1st: $30,000 + free burritos for 1 year
2nd: $15,000 + free burritos for 1 year
3rd: $5,000 + free burritos for 1 year
Previous Chipotle Challenger Series results
Here’s a look back at how previous events in the Chipotle Challenger series have finished.
Chipotle Warzone Challenge #1 – April 30
Here are the top-10 placing teams for the first Chipotle Challenger Series event. The winners, a surprise team, actually had to go through the qualifier stages to make it to the main event.
As with the first Challengers Series tournament, the second event on July 16 also featured a relatively unknown pair of Warzone players top the star-studded list of participants, taking home $25,000 and a year’s worth of burritos.
The Trio blitzed through to first place with three extremely high scoring games out of their five in the grand finals. 77 points pushed them just ahead of the second-best team on the day by a total of three points.
A look at the top three Trios at the end of the Chipotle Challenger Series event.
What is the Chipotle Challenger Series?
The Chipotle Challenger Series first launched last year at DreamHack in Dallas, TX and is now virtual for 2020 with an online tournament that gives every fan across the U.S. and Canada the opportunity to join the competition and prove their skills in some of the world’s most popular games.
A live-broadcasted Finale is held, featuring the top-performing teams from the Qualifiers up against the streamers and celebrities.
These teams have the opportunity to go head-to-head against fan-favorites in esports as well as Chipotle-fan gamers in sports, music, and entertainment.
Some of the big names that took part in the first tournament of the 2020 Chipotle Challenger Series included award-winning DJ Steve Aoki, actors Finn Wolfhard, Jerry Ferrara, Colton Underwood, and Cameron Fuller, esports players Tommey, Rallied, Shane ‘ShAnE’ McKerral, and Crowder, streamers ItzWarsz, Symfuhny, Di3seL, TSM Diego, and HusKerrs, YouTuber FaZe Swagg, baseball players Joc Pederson, Cody Bellinger, and Joey Gallo, DJ-Gamer CRAY, USA Hockey’s Hilary Knight, elite basketball prospects James Wiseman, R.J. Hampton, and Tre Jones, U.S. Soccer’s Allie Long, and athlete Demi Bagby.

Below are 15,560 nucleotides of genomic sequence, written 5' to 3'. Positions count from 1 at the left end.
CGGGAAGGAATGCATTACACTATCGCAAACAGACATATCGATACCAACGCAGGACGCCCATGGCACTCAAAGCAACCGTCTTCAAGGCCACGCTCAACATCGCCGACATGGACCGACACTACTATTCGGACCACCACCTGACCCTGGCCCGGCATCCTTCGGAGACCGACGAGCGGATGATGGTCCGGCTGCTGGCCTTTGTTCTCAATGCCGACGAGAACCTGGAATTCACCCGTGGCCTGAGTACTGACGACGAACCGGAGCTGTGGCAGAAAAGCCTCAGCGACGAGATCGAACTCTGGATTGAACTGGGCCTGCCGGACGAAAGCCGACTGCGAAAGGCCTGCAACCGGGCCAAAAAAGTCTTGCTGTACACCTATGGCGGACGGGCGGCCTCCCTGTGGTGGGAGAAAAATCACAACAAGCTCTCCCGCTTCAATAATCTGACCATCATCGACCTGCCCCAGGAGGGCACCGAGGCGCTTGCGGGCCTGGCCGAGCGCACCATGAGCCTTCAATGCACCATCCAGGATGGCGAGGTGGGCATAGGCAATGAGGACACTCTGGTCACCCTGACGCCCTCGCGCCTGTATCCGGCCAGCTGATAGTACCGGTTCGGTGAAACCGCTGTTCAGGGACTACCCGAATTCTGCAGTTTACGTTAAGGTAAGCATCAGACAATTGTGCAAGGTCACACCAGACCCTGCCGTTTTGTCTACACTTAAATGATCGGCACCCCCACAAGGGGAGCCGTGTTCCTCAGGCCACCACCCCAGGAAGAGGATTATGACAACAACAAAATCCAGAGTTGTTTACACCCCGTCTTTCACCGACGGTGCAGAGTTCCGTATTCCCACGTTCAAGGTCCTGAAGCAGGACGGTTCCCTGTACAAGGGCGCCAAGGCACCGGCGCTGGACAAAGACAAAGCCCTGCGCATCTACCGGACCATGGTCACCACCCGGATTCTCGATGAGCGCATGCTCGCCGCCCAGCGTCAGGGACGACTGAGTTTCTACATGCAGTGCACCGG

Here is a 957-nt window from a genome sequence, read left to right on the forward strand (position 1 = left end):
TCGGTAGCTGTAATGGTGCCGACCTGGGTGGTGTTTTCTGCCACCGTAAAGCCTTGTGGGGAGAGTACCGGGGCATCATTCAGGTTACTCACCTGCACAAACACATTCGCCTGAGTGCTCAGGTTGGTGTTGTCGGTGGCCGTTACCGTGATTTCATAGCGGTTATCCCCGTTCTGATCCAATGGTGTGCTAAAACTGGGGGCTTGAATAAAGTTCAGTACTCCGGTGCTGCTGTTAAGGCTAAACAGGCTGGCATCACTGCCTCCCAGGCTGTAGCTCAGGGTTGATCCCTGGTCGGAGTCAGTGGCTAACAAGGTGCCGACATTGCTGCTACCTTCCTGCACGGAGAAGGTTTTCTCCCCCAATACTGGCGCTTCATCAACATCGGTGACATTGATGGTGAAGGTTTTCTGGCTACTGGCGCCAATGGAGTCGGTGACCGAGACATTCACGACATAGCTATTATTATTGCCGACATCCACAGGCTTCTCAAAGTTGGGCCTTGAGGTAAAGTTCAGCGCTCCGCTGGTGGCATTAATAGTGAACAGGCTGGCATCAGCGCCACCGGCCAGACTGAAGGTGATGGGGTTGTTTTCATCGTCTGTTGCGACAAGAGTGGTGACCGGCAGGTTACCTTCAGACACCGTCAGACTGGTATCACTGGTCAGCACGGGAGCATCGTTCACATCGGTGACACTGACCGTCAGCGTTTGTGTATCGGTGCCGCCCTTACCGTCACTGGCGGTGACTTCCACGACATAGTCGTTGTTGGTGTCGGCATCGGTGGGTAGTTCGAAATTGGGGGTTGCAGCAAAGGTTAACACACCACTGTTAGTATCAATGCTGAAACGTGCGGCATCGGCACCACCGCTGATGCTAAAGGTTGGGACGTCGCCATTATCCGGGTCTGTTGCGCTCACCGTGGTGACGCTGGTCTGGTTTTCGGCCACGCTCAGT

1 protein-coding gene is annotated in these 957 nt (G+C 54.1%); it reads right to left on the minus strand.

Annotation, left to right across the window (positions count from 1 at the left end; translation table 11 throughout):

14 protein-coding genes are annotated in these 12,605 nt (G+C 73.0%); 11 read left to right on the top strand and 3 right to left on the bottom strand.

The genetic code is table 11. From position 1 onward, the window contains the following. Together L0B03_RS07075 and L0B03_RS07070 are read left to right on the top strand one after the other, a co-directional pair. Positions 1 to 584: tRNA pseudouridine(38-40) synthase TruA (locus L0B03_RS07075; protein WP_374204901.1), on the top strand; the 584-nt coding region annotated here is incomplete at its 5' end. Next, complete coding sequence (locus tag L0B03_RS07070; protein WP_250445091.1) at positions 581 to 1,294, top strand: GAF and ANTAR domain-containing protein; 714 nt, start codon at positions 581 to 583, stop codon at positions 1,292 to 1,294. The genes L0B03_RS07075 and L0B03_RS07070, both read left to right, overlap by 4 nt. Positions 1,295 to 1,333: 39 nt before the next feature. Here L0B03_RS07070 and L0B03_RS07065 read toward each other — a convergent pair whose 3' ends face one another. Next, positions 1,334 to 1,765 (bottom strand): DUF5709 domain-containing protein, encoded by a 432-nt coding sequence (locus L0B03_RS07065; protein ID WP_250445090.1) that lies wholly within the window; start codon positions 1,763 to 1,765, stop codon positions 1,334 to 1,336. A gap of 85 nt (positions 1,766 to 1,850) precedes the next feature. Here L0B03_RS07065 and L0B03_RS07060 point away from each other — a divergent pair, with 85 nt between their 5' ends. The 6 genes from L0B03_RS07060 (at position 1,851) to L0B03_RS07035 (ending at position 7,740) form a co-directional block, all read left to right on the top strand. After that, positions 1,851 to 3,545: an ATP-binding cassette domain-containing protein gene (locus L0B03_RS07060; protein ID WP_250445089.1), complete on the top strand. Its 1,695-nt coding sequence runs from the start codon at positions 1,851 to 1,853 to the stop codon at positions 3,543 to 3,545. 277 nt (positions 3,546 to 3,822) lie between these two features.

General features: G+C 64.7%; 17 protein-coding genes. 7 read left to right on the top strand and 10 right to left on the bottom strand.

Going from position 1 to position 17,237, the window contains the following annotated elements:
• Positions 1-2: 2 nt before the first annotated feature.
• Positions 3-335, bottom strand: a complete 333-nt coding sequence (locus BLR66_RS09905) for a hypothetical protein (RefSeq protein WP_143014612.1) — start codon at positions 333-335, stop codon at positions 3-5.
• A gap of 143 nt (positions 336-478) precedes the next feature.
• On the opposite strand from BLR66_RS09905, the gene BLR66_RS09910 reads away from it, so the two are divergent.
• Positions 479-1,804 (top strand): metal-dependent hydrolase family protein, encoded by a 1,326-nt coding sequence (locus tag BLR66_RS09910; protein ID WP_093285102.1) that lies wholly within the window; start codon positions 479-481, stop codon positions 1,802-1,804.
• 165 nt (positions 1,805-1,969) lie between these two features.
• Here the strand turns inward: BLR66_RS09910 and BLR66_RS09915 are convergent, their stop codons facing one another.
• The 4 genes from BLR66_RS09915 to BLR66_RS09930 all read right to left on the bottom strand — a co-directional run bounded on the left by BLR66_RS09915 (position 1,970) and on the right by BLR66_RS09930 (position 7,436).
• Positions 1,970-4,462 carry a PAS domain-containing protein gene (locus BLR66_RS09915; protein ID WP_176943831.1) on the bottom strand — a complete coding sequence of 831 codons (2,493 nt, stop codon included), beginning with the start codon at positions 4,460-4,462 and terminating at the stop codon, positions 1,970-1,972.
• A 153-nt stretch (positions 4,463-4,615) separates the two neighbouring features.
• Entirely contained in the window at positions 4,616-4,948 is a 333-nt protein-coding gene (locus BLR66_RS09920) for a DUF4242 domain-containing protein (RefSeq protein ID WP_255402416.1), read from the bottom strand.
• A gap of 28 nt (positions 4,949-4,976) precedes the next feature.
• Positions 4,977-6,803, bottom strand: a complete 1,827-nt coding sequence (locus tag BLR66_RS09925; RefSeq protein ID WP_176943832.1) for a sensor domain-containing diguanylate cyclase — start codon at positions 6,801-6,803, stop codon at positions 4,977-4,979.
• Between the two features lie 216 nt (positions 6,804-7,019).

Chipotle and esports
This is far from Chipotle’s first foray into the world of esports. In 2017 the company made headlines as one of OpTic Gaming’s main sponsors and the Chipotle logo was on proud display when the organization’s Call of Duty roster took home the trophy at the 2017 Call of Duty World League Championship.
The Challenger Series first kicked off at DreamHack Dallas, where players duked it out on PUBG, before moving to Fortnite for the second event at DreamHack Atlanta.
In 2018 Chipotle became a title sponsor of Team SoloMid’s competitive Fortnite roster, specifically the TSM Fortnite house in California. This has led to various collaborations, including one of the world’s most recognized streamers, Ali ‘Myth’ Kabbani, creating his own burrito inside a Chipotle store.
Today, CouRage is a streaming superstar – but how did he get there? This is the story of how Jack ‘CouRage’ Dunlop went from a young fan with a passion for esports, to one of Call of Duty’s most iconic commentators, to one of the most popular streamers in the world.
How did @CouRageJD became a world famous streamer? 🤔
The former Call of Duty caster tells @ThePhenomenalEE the key moments of his career which led him to stardom at #DHATL19 🔥